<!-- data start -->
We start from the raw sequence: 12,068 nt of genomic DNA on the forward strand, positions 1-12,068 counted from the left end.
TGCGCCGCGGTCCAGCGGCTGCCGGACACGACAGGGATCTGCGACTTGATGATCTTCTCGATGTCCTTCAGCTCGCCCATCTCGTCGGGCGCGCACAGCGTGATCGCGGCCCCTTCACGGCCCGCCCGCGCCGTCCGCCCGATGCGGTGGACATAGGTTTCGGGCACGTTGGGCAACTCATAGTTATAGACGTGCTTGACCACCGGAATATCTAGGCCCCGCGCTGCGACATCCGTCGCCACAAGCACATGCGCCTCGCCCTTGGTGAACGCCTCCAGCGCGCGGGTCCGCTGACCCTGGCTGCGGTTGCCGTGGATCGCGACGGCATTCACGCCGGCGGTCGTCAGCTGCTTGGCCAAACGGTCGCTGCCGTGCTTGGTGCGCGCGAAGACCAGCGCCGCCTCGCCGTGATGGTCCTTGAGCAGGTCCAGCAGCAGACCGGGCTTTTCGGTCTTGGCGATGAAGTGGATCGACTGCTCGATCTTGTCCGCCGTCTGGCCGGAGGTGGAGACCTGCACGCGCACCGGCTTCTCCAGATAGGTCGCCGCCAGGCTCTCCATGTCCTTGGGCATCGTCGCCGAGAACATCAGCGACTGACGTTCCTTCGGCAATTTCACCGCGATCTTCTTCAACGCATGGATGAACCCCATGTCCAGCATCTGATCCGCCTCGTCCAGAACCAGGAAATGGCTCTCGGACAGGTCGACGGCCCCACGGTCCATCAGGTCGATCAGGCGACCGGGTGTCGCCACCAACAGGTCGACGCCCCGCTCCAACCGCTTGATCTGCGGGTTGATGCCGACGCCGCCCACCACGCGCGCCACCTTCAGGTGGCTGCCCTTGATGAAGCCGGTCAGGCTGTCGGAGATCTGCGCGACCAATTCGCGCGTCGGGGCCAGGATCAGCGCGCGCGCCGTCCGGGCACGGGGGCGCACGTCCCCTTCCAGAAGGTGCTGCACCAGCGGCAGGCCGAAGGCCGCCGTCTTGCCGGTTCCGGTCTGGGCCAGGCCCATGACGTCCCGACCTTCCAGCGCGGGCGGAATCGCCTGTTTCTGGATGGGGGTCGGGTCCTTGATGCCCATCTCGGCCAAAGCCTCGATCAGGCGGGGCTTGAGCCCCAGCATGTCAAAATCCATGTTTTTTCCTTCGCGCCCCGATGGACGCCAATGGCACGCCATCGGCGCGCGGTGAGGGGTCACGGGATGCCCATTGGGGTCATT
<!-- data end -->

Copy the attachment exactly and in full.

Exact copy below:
We start from the raw sequence: 12,068 nt of genomic DNA on the forward strand, positions 1-12,068 counted from the left end.
TGCGCCGCGGTCCAGCGGCTGCCGGACACGACAGGGATCTGCGACTTGATGATCTTCTCGATGTCCTTCAGCTCGCCCATCTCGTCGGGCGCGCACAGCGTGATCGCGGCCCCTTCACGGCCCGCCCGCGCCGTCCGCCCGATGCGGTGGACATAGGTTTCGGGCACGTTGGGCAACTCATAGTTATAGACGTGCTTGACCACCGGAATATCTAGGCCCCGCGCTGCGACATCCGTCGCCACAAGCACATGCGCCTCGCCCTTGGTGAACGCCTCCAGCGCGCGGGTCCGCTGACCCTGGCTGCGGTTGCCGTGGATCGCGACGGCATTCACGCCGGCGGTCGTCAGCTGCTTGGCCAAACGGTCGCTGCCGTGCTTGGTGCGCGCGAAGACCAGCGCCGCCTCGCCGTGATGGTCCTTGAGCAGGTCCAGCAGCAGACCGGGCTTTTCGGTCTTGGCGATGAAGTGGATCGACTGCTCGATCTTGTCCGCCGTCTGGCCGGAGGTGGAGACCTGCACGCGCACCGGCTTCTCCAGATAGGTCGCCGCCAGGCTCTCCATGTCCTTGGGCATCGTCGCCGAGAACATCAGCGACTGACGTTCCTTCGGCAATTTCACCGCGATCTTCTTCAACGCATGGATGAACCCCATGTCCAGCATCTGATCCGCCTCGTCCAGAACCAGGAAATGGCTCTCGGACAGGTCGACGGCCCCACGGTCCATCAGGTCGATCAGGCGACCGGGTGTCGCCACCAACAGGTCGACGCCCCGCTCCAACCGCTTGATCTGCGGGTTGATGCCGACGCCGCCCACCACGCGCGCCACCTTCAGGTGGCTGCCCTTGATGAAGCCGGTCAGGCTGTCGGAGATCTGCGCGACCAATTCGCGCGTCGGGGCCAGGATCAGCGCGCGCGCCGTCCGGGCACGGGGGCGCACGTCCCCTTCCAGAAGGTGCTGCACCAGCGGCAGGCCGAAGGCCGCCGTCTTGCCGGTTCCGGTCTGGGCCAGGCCCATGACGTCCCGACCTTCCAGCGCGGGCGGAATCGCCTGTTTCTGGATGGGGGTCGGGTCCTTGATGCCCATCTCGGCCAAAGCCTCGATCAGGCGGGGCTTGAGCCCCAGCATGTCAAAATCCATGTTTTTTCCTTCGCGCCCCGATGGACGCCAATGGCACGCCATCGGCGCGCGGTGAGGGGTCACGGGATGCCCATTGGGGTCATT